The barium isotopic mixture for the metal-poor subgiant star HD 140283
Ryan, Sean G.
Garcia Perez, A.E.
Context: Current theory regarding heavy element nucleosynthesis in metal-poor environments states that the r-process would be dominant. The star HD 140283 has been the subject of debate after it appeared in some studies to be dominated by the s-process. Aims: We provide an independent measure of the Ba isotope mixture using an extremely high quality spectrum and an extensive χ2 analysis. Methods: We have acquired a very high resolution (R ≡ λ/Δλ = 95000), very high signal-to-noise (S / N = 1110 around 4554 Å, as calculated in IRAF) spectrum of HD 140283. We exploit hyperfine splitting of the Ba ii 4554 Å and 4934 Å resonance lines in an effort to constrain the isotope ratio in 1D LTE. Using the code ATLAS in conjunction with KURUCZ06 model atmospheres we analyse 93 Fe lines to determine the star’s macroturbulence. With this information we construct a grid of Ba synthetic spectra and, using a χ2 code, fit these to our observed data to determine the isotopic ratio, fodd, which represents the ratio of odd to even isotopes. The odd isotopes and 138Ba are synthesized by the r- and s-process while the other even isotopes (134,136Ba) are synthesized purely by the s-process. We also analyse the Eu lines. Results: We set a new upper limit of the rotation of HD 140283 at vsini ≤ 3.9 kms-1, a new upper limit on [Eu/H] < −2.80 and abundances [Fe/H] = −2.59 ± 0.09, [Ba/H] = −3.46 ± 0.11. This leads to a new lower limit on [Ba/Eu] > −0.66. We find that, in the framework of a 1D LTE analysis, the isotopic ratios of Ba in HD 140283 indicate fodd = 0.02 ± 0.06, a purely s-process signature. This implies that observations and analysis do not validate currently accepted theory. Conclusions: We speculate that a 1D code, due to simplifying assumptions, is not adequate when dealing with observations with high levels of resolution and signal-to-noise because of the turbulent motions associated with a 3D stellar atmosphere. New approaches to analysing isotopic ratios, in particular 3D hydrodynamics, need to be considered when dealing with the levels of detail required to properly determine them. However published 3D results exacerbate the disagreement between theory and observation.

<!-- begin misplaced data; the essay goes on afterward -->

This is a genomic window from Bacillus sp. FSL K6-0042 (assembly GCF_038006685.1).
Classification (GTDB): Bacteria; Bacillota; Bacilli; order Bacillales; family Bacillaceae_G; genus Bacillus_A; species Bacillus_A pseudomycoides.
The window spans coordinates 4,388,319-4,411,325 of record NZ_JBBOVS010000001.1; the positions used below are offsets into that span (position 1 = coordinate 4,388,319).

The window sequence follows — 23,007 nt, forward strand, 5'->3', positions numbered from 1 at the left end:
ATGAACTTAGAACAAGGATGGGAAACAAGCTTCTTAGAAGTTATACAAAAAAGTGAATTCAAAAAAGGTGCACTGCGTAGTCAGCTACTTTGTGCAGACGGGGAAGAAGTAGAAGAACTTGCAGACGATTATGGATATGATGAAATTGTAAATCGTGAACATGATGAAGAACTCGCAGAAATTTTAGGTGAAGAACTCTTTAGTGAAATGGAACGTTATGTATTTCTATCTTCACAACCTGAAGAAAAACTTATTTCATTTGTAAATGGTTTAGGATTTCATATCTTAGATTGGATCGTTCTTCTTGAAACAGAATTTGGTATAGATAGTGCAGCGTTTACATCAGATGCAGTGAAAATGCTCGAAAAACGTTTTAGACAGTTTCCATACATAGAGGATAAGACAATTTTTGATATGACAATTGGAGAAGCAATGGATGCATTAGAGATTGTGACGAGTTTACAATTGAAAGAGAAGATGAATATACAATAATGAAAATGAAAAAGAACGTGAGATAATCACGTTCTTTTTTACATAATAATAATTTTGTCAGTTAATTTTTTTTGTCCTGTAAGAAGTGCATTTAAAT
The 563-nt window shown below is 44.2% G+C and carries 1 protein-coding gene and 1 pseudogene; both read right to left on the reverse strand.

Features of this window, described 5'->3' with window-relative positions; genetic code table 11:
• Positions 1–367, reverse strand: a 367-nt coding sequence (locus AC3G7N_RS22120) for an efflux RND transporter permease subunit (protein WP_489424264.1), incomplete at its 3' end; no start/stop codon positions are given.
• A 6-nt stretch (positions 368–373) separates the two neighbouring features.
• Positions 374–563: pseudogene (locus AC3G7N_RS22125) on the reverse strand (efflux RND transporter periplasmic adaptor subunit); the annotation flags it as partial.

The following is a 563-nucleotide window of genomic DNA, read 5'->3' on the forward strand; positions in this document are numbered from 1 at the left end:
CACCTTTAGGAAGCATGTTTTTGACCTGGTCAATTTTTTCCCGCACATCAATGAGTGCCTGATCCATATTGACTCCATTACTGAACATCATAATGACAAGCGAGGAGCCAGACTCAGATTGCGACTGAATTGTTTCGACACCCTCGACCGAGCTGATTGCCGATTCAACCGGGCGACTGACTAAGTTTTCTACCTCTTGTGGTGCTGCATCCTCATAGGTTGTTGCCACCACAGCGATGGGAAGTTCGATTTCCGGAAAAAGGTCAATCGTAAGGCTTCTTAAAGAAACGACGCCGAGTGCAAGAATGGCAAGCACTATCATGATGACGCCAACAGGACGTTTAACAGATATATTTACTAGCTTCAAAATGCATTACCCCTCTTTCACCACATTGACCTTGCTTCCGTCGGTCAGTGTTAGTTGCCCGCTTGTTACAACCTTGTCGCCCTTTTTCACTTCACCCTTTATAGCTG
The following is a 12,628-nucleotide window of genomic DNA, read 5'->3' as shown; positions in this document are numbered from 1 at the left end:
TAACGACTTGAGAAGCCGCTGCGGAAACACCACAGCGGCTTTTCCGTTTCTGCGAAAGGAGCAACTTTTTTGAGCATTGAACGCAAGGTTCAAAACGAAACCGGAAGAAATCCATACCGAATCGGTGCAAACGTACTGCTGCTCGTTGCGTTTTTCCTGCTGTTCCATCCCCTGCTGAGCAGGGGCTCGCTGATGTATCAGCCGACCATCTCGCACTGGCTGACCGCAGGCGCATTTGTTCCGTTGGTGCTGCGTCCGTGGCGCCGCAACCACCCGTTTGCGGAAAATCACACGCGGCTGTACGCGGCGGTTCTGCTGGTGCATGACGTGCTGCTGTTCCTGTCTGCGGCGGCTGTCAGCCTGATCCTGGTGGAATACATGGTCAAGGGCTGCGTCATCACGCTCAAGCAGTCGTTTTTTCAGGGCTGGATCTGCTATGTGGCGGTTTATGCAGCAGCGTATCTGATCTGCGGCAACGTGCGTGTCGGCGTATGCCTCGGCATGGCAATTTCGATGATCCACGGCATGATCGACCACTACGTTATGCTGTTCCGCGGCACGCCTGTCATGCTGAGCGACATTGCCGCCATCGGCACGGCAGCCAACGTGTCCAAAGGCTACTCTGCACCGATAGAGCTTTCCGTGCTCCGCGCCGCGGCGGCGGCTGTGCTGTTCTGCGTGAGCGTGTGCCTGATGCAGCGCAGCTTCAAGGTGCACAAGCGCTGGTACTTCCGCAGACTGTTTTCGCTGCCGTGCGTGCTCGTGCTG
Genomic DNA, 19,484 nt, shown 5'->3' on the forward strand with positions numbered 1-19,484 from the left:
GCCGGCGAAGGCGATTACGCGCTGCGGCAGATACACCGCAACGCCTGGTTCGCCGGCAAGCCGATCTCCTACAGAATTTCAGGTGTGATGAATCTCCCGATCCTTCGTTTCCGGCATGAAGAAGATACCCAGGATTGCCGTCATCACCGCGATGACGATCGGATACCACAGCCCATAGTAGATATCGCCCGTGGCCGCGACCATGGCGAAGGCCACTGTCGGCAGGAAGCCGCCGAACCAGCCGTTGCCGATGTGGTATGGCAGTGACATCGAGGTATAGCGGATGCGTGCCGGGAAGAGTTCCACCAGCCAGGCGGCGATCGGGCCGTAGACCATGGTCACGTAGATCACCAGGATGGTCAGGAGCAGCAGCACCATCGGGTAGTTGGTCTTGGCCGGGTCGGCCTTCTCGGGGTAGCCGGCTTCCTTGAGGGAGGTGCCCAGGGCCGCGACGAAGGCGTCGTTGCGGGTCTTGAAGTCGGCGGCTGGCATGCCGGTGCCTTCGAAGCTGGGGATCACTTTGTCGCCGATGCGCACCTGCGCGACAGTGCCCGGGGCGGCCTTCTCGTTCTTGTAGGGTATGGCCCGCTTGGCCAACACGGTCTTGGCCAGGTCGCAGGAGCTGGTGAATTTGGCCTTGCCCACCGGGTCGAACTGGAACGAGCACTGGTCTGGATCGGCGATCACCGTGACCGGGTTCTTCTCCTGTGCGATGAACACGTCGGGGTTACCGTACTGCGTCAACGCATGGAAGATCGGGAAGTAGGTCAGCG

Published inAstronomy and Astrophysics